Thursday, January 24, 2008

The Rock Star Treatment

This blog post is, in effect, by a guest writer: Hussein Samatar, Executive Director of the African Development Center in Minneapolis. I met Hussein Samatar about three years ago when I helped the African Development Center develop a technology plan and find a database to manage all their activities.* I then got to know Hussein when we served together on the Minneapolis Library Board. Recently Hussein wrote about a trip to Scandinavia and he has agreed to allow me to re-publish it here. It includes some fascinating insights:
The Rock Star Treatment

As many of you know, this summer Minneapolis City Council Member Robert Lilligren and I traveled overseas to present the success of our Twin Cities community in dealing with immigration from African nations, a vexing problem from our Swedish hosts.

There and in Denmark, we made several presentations to academics, policy experts and immigrant affairs groups in a trip organized by a Swedish colleague, Dr. Benny Carlson of the ZUFI Foundation, and sponsored by the U.S. State Department. The experience solidified impressions formed during my tour of five other European cities as part of the German Marshall Memorial Fellowship program this spring.

That is, the governments of Europe have generally failed to integrate immigrants into the productive side of the economy, and African refugees represent the most demonstrable failure in this regard. Too many languish on public assistance, straining their broader acceptance by society. There’s no shortage of thoughtful solutions in Europe, only a shortage of results. Why?

There are many political and social factors contributing to the frustrating problem of integration. But, from my perspective as a naturalized American, lack of opportunity for self-determination has stifled the economic potential of Africans in even the most progressive European nations. Despite their enlightened ideals, these countries are still stuck in the view that immigration is a problem rather than an opportunity.

By contrast, Minnesota, which claims the highest percentage of African immigrants of any U.S. state—has enabled substantial economic productivity. Here, while continuing to face familiar cultural hurdles, the African diaspora has built wealth and joined society like nowhere else. While political representation remains scant, Africans are moving into the middle class, America’s political bedrock.

In Minnesota, we see good things ahead. This outlook makes Minnesota’s African community the envy of Europe. Again: how to explain this relative success? We are of course a nation of immigrants, and Minnesota is among the most educated, affluent and progressive states, so upward mobility is a historical, natural process. But this doesn’t explain everything.

In travels to Europe this year I’ve become aware of a distinguishing trait I’ll call the Rock Star Factor.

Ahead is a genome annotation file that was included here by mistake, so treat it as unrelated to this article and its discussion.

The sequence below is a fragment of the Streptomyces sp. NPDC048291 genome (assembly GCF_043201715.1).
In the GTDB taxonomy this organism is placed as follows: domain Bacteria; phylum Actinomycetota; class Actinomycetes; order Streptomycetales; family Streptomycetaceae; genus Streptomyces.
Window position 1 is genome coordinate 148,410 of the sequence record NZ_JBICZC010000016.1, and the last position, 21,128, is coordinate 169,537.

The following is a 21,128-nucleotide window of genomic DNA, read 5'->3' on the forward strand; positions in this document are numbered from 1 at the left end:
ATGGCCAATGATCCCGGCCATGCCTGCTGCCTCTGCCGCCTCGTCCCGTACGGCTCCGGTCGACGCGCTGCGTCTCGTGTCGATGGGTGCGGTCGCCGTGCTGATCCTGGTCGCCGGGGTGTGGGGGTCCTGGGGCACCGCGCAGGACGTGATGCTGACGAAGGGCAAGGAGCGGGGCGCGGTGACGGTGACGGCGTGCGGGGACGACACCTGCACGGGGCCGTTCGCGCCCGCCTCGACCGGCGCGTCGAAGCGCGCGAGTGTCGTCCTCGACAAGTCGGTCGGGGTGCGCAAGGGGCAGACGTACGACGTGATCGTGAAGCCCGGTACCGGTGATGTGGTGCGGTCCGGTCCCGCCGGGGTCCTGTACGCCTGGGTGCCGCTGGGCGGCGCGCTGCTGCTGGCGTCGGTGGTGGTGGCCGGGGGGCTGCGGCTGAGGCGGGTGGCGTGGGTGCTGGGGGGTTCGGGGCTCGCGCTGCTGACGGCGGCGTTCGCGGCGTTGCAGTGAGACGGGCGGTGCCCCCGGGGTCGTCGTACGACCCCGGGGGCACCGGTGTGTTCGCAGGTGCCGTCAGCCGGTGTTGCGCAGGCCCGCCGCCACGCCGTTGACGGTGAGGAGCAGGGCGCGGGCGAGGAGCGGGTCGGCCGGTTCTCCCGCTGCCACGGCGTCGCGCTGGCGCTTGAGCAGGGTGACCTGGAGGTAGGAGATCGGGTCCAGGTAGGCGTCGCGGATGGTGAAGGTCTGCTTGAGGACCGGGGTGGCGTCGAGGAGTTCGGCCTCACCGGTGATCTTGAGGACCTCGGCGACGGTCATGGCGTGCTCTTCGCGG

After CM Lilligren and I would speak, we would receive polite applause. But the real interest, excitement, even adulation, was invariably reserved for Nimo Farah, ADC’s program coordinator, who accompanied us on the trip. Now, for those of you unacquainted with Nimo, she is a delightful, intelligent and beautiful young woman who graduated this year from the University of Minnesota. Last year, she was an intern for ADC. Today, in Northern Europe, she is our Elvis Presley.

The academics and policy wonks we addressed, the immigrant groups we met with, the journalists who covered our tour—nobody had seen anything like her before. Educated, outgoing, conversant in business issues, and expecting to be accepted while dressed, albeit stylishly, in observance of her Muslim faith, Nimo engaged the imagination and the emotion of our European friends in a way that two middle-aged suits—a city official and a nonprofit executive—could not hope to equal.

Though composed and diplomatic throughout, Nimo embodied the youthful spirit of rock ‘n roll, an American invention that reacted to stifling social conditions with bold self-determination and obliterated countless barriers to social mobility and economic attainment.

Such barriers are high for my generation of African refugees, which has labored hard to find a footing in our adopted homelands. Nimo’s generation is the one who will climb on the back of mine to achieve the success we are only beginning to envision with meaningful clarity in the United States. Our African brothers and sisters in Europe – and those few in the European mainstream who advocate for them – have suffered for lack of such a vision.

That vision, that rock star presence, was our Nimo.


Hussein Samatar,
Executive Director, African Development Center

*While in many ways the African Development Center is a typical Community Development Corporation that works with African Immegrents in Minnesota, it had one specialized need--a database that could handle Islamic-compliant loans.